In Tousey v. Hastings (194 N.Y. 79) the Court of Appeals said: "There may be a question of fact when all the witnesses are worthy of belief and no witness contradicts another.Summary of this case from Ennis v. Chichester
Argued December 17, 1908
Decided January 5, 1909
James M. Hunt and George W. Elkins for appellant.
Morgan J. O'Brien, Theron Davis and Edwin L. Kalish for respondent.
This case adds another to the long list in which appeals to the Court of Appeals were ineffectual because the Appellate Division reversed the judgment of the Trial Term both on the facts and the law. We have frequently held, but it does not seem to be well understood, that there may be a question of fact when all the witnesses are worthy of belief and no witness contradicts another. Diverse inferences may be drawn from the narrative of a truthful witness and when the narration is of oral admissions made some time before and although the precise words are important there is no circumstance to impress them particularly on the memory, it is seldom that a question of fact is not presented as to whether the essential fact is fully proved. Aside from the danger of fabrication, verbal admissions are regarded as unreliable evidence, because experience shows that they are frequently misunderstood, imperfectly remembered and inadvertently made.
The alleged contract in this action was of a class, posthumous in effect and regarded with anxiety by the courts, that can be established only by clear, credible and satisfactory evidence. ( Hamlin v. Stevens, 177 N.Y. 39.) As found by the trial court, it was a verbal contract made by the defendant's testatrix to "make such provision that upon her death" property said to be worth nearly half a million of dollars "owned by her should belong to and become the property of the plaintiff." There was no writing of any kind to support the contract. No witness was called who was present when it is alleged to have been made and the only evidence to establish it was given by two witnesses, doubtless disinterested, who testified to admissions made by the decedent in casual conversations with them more than two years before. She made two wills afterward and in each ignored the plaintiff's claim, yet it is conceded that she was a woman of high character. At her funeral, and before he knew the contents of her will, the plaintiff began to negotiate with her executor for the purchase of the very property that he now claims by virtue of said contract. He did not disclose his claim to the executor until this action was commenced. The most vital evidence of the most important witness for the plaintiff was given by him under circumstances which made it look like an afterthought. The conversations in which the admissions are alleged to have been made were desultory in character and consistent with an agreement, or with the declaration of an intent to do something without promising to do it. There was nothing to particularly impress them upon the memory of the witnesses and there were inconsistencies which, although not grave, bore on the accuracy of their recollection. They did not profess to give the words used by the decedent, and as was well said by the Appellate Division, "How much is inference and how much recollection, neither we nor the witnesses can tell." The opportunity for misunderstanding and misrecollecting what the decedent said is quite apparent from the evidence, and as the highest Federal court once declared: "Courts of justice lend a very unwilling ear to statements of what dead men had said." ( Lea v. Polk Co. Copper Co., 21 How. [U.S.] 493, 504.)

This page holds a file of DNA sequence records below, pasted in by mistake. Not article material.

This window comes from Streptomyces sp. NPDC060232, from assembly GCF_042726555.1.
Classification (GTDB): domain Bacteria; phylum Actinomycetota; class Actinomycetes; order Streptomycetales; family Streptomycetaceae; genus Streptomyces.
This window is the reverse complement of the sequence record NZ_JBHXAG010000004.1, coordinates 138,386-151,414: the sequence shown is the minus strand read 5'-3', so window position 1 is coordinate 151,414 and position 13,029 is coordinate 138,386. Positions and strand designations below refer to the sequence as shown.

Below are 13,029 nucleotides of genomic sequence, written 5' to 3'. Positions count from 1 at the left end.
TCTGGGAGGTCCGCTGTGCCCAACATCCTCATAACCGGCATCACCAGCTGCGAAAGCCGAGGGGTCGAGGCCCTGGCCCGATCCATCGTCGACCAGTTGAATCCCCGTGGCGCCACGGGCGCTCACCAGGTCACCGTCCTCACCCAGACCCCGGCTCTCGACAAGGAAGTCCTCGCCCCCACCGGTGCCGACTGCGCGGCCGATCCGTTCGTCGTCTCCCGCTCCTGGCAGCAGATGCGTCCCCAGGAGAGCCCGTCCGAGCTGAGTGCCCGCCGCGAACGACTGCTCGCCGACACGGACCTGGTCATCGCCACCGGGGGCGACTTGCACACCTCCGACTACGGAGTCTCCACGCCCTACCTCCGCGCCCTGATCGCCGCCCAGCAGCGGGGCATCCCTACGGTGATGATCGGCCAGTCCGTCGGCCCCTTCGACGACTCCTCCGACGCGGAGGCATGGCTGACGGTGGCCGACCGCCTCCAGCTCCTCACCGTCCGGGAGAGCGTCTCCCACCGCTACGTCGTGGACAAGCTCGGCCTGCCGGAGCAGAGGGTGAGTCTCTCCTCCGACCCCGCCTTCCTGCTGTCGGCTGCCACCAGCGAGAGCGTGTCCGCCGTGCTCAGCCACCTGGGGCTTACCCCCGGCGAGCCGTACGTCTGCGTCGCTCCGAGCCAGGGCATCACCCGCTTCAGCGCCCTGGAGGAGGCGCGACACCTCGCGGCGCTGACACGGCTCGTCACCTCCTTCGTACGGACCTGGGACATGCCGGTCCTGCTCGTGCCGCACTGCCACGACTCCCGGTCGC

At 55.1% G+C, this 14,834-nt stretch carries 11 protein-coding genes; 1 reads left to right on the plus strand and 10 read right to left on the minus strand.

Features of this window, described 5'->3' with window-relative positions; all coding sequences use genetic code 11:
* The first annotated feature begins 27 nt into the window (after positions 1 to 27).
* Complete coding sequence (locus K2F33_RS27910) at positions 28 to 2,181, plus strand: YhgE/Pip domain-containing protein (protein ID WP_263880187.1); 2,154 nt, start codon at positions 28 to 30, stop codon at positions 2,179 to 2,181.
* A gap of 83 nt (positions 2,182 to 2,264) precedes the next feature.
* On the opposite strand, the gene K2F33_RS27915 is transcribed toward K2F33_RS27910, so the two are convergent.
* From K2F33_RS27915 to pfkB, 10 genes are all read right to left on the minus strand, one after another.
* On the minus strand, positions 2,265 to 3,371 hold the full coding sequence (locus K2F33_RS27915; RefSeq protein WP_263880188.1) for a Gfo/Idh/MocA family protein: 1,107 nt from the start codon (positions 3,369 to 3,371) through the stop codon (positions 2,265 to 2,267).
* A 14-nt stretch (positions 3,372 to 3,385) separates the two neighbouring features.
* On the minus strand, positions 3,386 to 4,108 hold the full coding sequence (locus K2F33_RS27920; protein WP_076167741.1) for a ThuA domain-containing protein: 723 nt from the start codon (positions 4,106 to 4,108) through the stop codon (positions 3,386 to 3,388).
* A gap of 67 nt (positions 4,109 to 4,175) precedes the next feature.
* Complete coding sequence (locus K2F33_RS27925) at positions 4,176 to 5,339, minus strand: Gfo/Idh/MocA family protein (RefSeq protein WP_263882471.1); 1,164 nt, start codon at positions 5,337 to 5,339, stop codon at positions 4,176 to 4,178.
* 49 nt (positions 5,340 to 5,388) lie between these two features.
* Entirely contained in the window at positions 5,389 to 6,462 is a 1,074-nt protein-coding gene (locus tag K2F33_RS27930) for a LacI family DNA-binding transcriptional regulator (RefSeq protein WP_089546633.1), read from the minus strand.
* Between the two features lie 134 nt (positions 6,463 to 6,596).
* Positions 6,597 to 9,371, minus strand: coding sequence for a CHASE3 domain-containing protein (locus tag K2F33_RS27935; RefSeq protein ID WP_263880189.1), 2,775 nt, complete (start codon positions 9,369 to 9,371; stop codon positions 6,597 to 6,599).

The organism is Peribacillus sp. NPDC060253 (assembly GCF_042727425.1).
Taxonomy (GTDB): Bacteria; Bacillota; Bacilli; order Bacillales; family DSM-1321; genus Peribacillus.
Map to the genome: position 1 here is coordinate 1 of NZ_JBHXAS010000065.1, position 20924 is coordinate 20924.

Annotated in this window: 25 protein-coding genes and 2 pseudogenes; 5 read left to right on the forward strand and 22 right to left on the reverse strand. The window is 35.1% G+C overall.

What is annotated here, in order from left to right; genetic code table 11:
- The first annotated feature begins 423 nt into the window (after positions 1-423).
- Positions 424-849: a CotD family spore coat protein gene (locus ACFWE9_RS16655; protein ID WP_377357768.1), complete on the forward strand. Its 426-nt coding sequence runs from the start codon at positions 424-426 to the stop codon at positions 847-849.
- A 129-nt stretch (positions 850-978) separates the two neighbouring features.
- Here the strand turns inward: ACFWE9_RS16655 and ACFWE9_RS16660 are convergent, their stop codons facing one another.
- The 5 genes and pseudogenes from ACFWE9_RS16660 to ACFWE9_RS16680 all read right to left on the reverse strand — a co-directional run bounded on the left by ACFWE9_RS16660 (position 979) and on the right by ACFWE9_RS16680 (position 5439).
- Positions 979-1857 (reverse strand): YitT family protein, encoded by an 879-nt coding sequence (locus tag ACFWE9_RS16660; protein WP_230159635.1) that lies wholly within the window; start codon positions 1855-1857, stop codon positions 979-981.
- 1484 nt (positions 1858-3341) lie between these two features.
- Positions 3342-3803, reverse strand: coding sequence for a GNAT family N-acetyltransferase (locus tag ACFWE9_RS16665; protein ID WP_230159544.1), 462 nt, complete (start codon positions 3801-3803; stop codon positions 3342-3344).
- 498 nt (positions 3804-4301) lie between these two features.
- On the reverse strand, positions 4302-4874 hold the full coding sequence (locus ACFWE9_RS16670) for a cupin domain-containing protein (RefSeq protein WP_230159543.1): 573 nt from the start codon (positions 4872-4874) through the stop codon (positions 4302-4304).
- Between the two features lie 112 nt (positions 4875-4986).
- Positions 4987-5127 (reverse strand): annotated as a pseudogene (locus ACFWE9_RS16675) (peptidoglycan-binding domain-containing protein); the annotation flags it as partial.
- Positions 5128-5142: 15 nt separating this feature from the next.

These circumstances and others which are set forth much more fully by the Appellate Division, make it obvious, as we think, that there was a question of fact whether the contract was made as alleged or not. "When facts proved without dispute require the exercise of reason and judgment, so that one reasonable mind may infer that a controlling fact exists and another that it does not exist, there is a question of fact." ( Hirsch v. Jones, 191 N.Y. 195, 198; Matter of Totten, 179 N.Y. 112, 116.)
Upon the argument before us the learned counsel for the plaintiff was informed by the chief judge that if there was a question of fact in the case, absolute judgment would doubtless be rendered against the appellant upon his stipulation, still he preferred to run that risk rather than encounter the danger of an adverse finding of fact against him upon a new trial. No doubt the situation which confronts counsel upon a reversal of the Special Term on the facts is embarrassing, because the court upon a new trial is too apt to follow the view of the Appellate Division instead of deciding the questions of fact wholly on its own judgment, as is its duty, still an appeal to this court is hazardous if not fatal, as we cannot deal with the facts, which must be settled in the Supreme Court. While we could dismiss the appeal and allow the plaintiff to have another trial, in view of the circumstances and the recent announcement of our intention to restrain such appeals "by the most repressive form of judgment within our power," we feel compelled to affirm the order appealed from and to render judgment absolute against the appellant, with costs in all courts. ( Van Slyck v. Woodruff, 192 N.Y. 547.)
CULLEN, Ch. J., EDWARD T. BARTLETT, HAIGHT, VANN, WERNER, HISCOCK and CHASE, JJ., concur.
Order affirmed, etc.